Platform for African – European Partnership in Agricultural Research for Development

Wednesday, March 27, 2024

The financial implications of mitigating agriculture and land use change emissions for businesses

26 March 2024. The agrifood sector must play a crucial role in keeping 1.5C within reach by urgently cutting greenhouse gas emissions and scaling up nature protection solutions through their value chains, according to a series of reports launching today from the Food and Land Use Coalition, the World Business Council for Sustainable Development and We Mean Business Coalition.

The Future Fit Food and Agriculture report series argues for the adoption of ambitious sustainability action plans by agrifood companies and sector-wide investments of approximately USD $205 billion per year between 2025 and 2030 to unlock up to 9 gigatons of CO2 equivalent of mitigation annually by 2030. The first report aims to help agrifood companies understand the implications of current and emerging voluntary standards and the expected trajectory of regulation for climate and nature. The second report unpacks the financial costs and benefits of implementing mitigation solutions to tackle agriculture and land-use change emissions in company value chains.

FOLU (2024) The financial implications of mitigating agriculture and land use change emissions forbusinesses  #27 p + Key Messages  #3 p

Investment from the food sector of approximately US $205 billion per year between 2025 and 2030 could mitigate up to 9 GtCO2e annually by 2030. While significant, these costs represent less than 2% of total projected food sector revenues and come with other benefits including access to new and growing markets, some on farm savings and improved supply chain resilience.

This report highlights that the burden of mitigation varies depending on where actors sit along the value chain. A critical challenge is that the costs are currently projected to land most heavily on farmers, who are the least able to pay. Overcoming this inequity requires companies to reassess how they partner with actors in the value chain, particularly farmers, and how they engage with policymakers to accelerate action. Currently, farmers are responsible for implementing many of the on-farm and nature protection solutions outlined in Future Fit Food and Agriculture report 2. They carry most of the risks inherent in changing agricultural practices, including learning new skills and practices, and investing in and establishing new infrastructure.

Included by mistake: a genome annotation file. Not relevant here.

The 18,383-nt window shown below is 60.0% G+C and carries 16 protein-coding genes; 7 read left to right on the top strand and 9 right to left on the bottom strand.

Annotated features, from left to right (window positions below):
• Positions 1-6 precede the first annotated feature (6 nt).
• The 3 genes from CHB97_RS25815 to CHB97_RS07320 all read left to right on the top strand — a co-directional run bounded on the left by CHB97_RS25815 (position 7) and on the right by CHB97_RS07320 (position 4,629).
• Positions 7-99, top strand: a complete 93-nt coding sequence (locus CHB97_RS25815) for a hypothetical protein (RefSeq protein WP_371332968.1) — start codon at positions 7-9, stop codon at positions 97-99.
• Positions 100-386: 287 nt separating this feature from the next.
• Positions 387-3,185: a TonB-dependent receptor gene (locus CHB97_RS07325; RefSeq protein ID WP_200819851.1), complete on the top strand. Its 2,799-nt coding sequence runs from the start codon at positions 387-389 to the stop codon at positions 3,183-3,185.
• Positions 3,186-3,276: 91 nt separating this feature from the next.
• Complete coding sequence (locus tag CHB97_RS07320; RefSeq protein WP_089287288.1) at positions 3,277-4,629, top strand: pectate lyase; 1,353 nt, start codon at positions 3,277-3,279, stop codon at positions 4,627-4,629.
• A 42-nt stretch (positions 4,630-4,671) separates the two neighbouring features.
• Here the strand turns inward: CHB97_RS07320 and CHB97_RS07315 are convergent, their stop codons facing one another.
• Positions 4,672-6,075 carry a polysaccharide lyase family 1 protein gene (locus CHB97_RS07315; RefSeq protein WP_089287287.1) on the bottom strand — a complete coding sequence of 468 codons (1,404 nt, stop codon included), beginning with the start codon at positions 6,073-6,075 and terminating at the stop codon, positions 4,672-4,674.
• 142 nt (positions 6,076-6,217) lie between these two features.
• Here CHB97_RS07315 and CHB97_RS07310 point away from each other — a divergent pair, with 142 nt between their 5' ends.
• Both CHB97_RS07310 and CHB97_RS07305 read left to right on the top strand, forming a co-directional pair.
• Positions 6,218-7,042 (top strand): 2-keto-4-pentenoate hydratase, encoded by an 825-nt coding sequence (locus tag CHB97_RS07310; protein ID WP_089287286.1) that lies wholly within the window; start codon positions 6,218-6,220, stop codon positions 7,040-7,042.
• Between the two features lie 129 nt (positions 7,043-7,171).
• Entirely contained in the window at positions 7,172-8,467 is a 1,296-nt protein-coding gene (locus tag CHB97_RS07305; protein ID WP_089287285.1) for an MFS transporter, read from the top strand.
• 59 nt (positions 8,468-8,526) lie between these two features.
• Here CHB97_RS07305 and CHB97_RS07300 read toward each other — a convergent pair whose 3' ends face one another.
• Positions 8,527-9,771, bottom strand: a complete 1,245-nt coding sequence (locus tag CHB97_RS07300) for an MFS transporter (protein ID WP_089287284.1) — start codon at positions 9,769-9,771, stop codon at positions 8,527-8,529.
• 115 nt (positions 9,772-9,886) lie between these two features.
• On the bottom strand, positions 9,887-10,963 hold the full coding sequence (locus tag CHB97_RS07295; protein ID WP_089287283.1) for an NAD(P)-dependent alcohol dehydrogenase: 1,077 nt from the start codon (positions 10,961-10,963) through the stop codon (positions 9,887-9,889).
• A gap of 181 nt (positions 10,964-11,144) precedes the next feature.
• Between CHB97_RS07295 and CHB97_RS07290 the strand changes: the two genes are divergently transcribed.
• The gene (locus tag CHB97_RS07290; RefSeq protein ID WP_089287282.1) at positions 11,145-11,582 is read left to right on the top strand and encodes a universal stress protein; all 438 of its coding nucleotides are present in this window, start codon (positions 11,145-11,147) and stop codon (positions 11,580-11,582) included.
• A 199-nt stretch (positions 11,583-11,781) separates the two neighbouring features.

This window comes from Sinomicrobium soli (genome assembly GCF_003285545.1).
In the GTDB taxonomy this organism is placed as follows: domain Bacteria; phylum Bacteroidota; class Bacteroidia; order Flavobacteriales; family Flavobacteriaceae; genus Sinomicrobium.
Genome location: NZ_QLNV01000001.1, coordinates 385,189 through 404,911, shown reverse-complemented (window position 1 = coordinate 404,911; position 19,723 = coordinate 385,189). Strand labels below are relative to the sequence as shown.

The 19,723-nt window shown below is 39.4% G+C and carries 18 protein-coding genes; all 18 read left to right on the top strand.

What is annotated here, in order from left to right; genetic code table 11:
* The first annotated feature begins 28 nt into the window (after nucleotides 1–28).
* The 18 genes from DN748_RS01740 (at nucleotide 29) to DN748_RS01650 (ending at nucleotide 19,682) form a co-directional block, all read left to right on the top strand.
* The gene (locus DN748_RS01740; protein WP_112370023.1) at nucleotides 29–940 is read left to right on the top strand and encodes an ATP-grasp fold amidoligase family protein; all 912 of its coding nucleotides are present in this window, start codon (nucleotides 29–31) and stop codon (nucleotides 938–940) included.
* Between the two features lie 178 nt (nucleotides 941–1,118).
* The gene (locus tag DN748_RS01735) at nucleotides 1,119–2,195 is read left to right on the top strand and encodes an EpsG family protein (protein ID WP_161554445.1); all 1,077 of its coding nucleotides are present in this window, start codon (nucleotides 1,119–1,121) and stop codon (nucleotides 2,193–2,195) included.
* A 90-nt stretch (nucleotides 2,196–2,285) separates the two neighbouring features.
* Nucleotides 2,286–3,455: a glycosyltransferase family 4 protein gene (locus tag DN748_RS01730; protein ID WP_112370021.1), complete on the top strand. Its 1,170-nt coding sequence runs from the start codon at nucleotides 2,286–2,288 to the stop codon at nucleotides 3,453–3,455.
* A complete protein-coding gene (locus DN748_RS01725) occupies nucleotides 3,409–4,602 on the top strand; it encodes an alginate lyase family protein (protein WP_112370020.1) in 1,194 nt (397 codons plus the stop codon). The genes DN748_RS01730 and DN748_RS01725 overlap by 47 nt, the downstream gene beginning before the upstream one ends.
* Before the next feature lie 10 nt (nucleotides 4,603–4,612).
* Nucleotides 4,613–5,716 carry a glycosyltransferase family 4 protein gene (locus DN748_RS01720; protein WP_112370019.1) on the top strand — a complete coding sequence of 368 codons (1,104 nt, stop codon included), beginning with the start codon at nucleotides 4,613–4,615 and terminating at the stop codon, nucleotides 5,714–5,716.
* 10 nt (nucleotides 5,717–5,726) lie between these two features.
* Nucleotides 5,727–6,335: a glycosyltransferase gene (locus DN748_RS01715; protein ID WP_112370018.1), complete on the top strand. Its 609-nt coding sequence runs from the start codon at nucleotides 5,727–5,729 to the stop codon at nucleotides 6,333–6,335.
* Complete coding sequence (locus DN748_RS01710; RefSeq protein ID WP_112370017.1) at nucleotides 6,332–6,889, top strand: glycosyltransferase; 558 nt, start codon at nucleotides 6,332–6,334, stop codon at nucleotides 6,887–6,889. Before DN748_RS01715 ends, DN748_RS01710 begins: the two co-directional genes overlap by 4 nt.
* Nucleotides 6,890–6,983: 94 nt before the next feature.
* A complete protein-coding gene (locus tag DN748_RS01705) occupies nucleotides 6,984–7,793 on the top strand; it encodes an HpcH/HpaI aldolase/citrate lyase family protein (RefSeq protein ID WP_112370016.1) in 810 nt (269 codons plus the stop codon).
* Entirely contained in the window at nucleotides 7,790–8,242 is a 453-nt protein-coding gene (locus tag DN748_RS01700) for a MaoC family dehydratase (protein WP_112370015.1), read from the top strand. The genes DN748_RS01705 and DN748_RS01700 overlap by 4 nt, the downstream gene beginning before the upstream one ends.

FOLU (2024) Developments in voluntary frameworks and standards and their influence on legislation for businesses #30 p + Key Messages #2 p

Businesses setting and implementing ambitious climate and nature strategies today will be better prepared for future sustainability regulation, facing fewer compliance risks and experiencing less disruption in their supply chains. Ambitious companies can not only leverage established and emerging voluntary standards to get ahead of the game, but they can and should also seize the opportunity to advocate for harmonized standards and regulation, which will accelerate the food sector’s transition to a sustainable future.

In many cases, existing voluntary standards are being used by legislators to inform the development of new regulation. European countries are among those leading this trend, with more countries expected to follow suit. Much of this recent legislation focuses on mandatory due diligence and disclosure, such as: (a) The EU Directive on corporate sustainability due diligence (CSDD) (b) The EU Corporate Sustainability Reporting Directive (CSRD) (c) The EU Regulation on deforestation-free products (EUDR). These regulations demand greater levels of supply chain transparency and public reporting on sustainability strategies from food and agriculture companies. They also carry significant near-term costs for non-compliance. 


11 April 2024. 03:00pm - 04:15pm How Can Businesses Secure a More Sustainable, Equitable and Resilient Future for the Food Sector?
  • Co-hosted by the Food and Land Use Coalition (FOLU), World Business Council for Sustainable Development (WBCSD), and We Mean Business Coalition, the event will delve into key insights from a recently published report series: ‘Future Fit Food and Agriculture’ revealing that US $205 billion per year is needed from the food sector to mitigate half of global food system emissions.

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